VMWare Setup and Updates

This page should keep track of VMware related setup/updates and information.

Update to vSphere 5.1

This section will document the details of updating to vSphere 5.1, done mid-September 2012.

Note many of these are older (vSphere 4.x), however some of the concepts still apply.

Fixing pvscsi driver module after kernel update (EL5 or less)

We have to jump through a few hoops because you can't generate a new kernel initrd with pvscsi when the modules don't exist for that kernel yet. We also can't configure vmware tools for non-running kernel before EL6 (which has the modules built into kernel anyways). Follow this procedure using a kernel that is able to boot the machine. If no kernel can boot the machine, switch to the LSI Host Bus Adaptor and boot with a boot disk.

  1. Boot the VM normally on the last kernel that worked.
  2. Generate a new initrd for the NEW kernel that contains the LSI SAS driver module. Replace the versions in the following command as appropriate:
     mkinitrd -v -f /boot/initrd-2.6.18-371.9.1.el5.img 2.6.18-371.9.1.el5 --preload=mptbase --preload=mptscsih --preload=scsi_transport_sas --preload=mptsas --preload=libata --preload=ata_piix --builtin=pvscsi 
  3. Shutdown the VM. Change the type of the SCSI adapter to LSI SAS.
  4. Startup the VM in the new kernel.
  5. Run the script /usr/bin/vmware-config-tools.pl. Defaults are generally fine. This should take care of installing the pvscsi and vmxnet modules in the new kernel.
  6. Shutdown the machine. Change scsi adapter type to PVSCSI.
  7. Startup the machine and it should be working
I've ended up doing this so often that I wrote a script to do the initrd. The only argument is the kernel version. You can run it from AFS and it will write a new initrd img to /boot:
 /afs/atlas.umich.edu/home/bmeekhof/bin/vmware-initrd.sh 2.6.18-371.9.1.el5 

Installation of New iSCSI System (MD3600i-base)

We purchased a new iSCSI system from Dell consisting of an MD3600i and MD1200 expansion shelf. The new system (call UMVMSTOR02) replaces the old MD3000i+2xMD1000 system (UMVMSTOR01) whose warranty expired in Spring 2011. The advantages of the new system include:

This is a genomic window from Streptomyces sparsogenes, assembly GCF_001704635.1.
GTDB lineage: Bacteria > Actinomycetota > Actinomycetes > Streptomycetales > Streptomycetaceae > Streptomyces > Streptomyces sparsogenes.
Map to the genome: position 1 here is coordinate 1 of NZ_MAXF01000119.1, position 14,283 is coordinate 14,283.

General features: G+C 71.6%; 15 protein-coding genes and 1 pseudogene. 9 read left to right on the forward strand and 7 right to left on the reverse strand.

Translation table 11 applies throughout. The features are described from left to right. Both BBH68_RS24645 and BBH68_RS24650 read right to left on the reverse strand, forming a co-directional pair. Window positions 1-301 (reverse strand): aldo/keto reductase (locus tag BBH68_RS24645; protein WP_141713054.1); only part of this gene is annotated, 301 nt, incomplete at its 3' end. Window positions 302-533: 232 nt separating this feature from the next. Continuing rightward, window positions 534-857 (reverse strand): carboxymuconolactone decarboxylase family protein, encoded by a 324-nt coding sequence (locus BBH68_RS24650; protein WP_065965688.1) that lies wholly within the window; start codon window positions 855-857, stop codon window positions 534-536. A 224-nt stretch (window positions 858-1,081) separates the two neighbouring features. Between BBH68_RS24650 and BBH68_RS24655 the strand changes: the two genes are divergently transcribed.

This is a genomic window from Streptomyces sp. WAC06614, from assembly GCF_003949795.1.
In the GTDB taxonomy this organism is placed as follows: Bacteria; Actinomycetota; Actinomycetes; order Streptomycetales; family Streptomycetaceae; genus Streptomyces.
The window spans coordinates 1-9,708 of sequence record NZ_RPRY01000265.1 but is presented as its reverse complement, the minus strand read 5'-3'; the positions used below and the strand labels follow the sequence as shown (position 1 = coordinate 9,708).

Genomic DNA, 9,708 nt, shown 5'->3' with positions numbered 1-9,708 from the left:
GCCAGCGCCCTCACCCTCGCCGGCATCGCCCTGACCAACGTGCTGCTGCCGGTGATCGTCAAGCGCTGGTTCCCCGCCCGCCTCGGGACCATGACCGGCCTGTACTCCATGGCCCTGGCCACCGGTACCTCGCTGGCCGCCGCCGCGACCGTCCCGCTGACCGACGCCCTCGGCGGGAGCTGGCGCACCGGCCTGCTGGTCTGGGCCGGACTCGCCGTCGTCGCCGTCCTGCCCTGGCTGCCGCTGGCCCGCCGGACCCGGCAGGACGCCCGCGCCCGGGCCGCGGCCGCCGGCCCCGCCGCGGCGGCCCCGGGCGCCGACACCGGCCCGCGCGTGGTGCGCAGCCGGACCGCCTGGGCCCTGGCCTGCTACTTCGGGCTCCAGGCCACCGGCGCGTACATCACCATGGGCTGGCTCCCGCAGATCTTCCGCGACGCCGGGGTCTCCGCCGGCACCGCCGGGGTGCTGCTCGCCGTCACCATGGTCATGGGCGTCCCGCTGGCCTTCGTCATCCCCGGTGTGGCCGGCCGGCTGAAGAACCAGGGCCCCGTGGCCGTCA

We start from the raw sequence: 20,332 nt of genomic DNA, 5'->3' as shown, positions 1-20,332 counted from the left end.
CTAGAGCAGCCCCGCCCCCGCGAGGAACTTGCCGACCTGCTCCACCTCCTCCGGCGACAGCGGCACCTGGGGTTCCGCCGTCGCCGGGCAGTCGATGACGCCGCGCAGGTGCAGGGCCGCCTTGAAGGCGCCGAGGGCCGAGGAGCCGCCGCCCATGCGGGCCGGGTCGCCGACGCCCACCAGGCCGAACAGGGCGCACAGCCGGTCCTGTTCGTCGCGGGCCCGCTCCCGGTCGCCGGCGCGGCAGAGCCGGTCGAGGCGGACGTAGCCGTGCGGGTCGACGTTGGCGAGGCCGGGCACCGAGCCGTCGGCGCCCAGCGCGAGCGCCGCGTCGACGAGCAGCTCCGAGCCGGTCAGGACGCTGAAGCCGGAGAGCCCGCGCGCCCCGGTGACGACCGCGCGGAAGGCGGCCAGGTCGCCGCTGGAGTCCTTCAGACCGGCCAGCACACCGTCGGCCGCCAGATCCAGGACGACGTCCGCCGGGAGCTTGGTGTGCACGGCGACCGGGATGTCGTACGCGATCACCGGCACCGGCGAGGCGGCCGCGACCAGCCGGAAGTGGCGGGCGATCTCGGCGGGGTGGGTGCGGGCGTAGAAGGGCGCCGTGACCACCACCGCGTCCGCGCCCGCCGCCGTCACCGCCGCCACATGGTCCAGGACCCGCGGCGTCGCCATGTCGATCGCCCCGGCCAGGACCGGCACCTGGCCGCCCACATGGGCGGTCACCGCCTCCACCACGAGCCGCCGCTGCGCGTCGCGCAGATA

• Dual controllers each with:
    • Dual 10GE RJ45 interfaces
    • SAS connector for expansion shelves
    • RAID controller (RAID-0/1/5/6/10)
    • OOB-Management port (1GE)
  • Redundant P/S on both units
  • Purchased both the "High-performance Tier" and "Snapshot and Virtual Disk Copy" entitlements
  • Disks are SAS 15K 600GB (12 on the MD3600i and 12 on the MD1200)
The details of the setup and configuration are available at setup and configuration of MD3600i

Debugging VMware Network Issues

We have been having network issues with the VMware configuration since we got the new R710 nodes. The following are the types of problems observed:
  • vCenter would get alarms for "Network connectivity lost" or "Network uplink redundancy lost"
  • Pinging some VMs would result in 1-15% packet loss
    • Problem was worse on VMs on ESX host UMVM01, best on ESX host UMVM03 (no packet loss typically) and in between on ESX host UMVM02
  • We would see messages about 10GE ports going down or into spanning-tree blocking mode in the syslog messages
  • The ESX hosts showed varying amounts of 'csum' (checksum) errors. There should be almost 0 such errors
The original purchase included Broadcom NetXtreme II 57711 dual SFP+ 10GE NICs on the R710s. In reading some VMware forums and related whitepapers it seems like many people were having a good experience with the Intel X520 NICs while there were quite a few complaints related to the Broadcom NetXtreme II. We ended up replacing the Broadcom NICs with Intel NICs on July 26, 2011. Detail plots of the various perfSONAR measurements spanning the replacement are available. After this replacement we were able to successfully ping formerly problematic VMs with 0% packet loss (100's of packets). Also, as the plots show, we experience much less packet loses in most instances compared to before the switch. There are still some indications of continuing packet loss in the perfSONAR OWAMP measurements that will be worthwhile to pursue but things so far seem much better that before.

VMware Updating June 20 2011

As part of ongoing maintenance, the AGLT2 VMware servers were updated on June 20, 2011. There are a number of parts to the "upgrade"
  • Dell server (R710) firmware/bios updates. This included the following updates
    • R710 3.0.0 Bios NOTE This update did NOT work
    • H700 firmware update
    • iDRAC6 update
    • Broadcom and Intel NIC firmware updates
  • VMware driver and software updates
    • New driver for Broadcom 57711 NIC
    • Dell OMSA for ESX to v6.5 from v6.3
    • There were 8 ESX patches/updates to apply on each host
  • Server reconfiguration to utilize 10GE interfaces as the primary VM networking interface
    • See various whitepapers above
    • Each ESX server (UMVM0x) has a dual port SFP+ Broadcom 57711 NIC with one connection to SW9 and on to SW10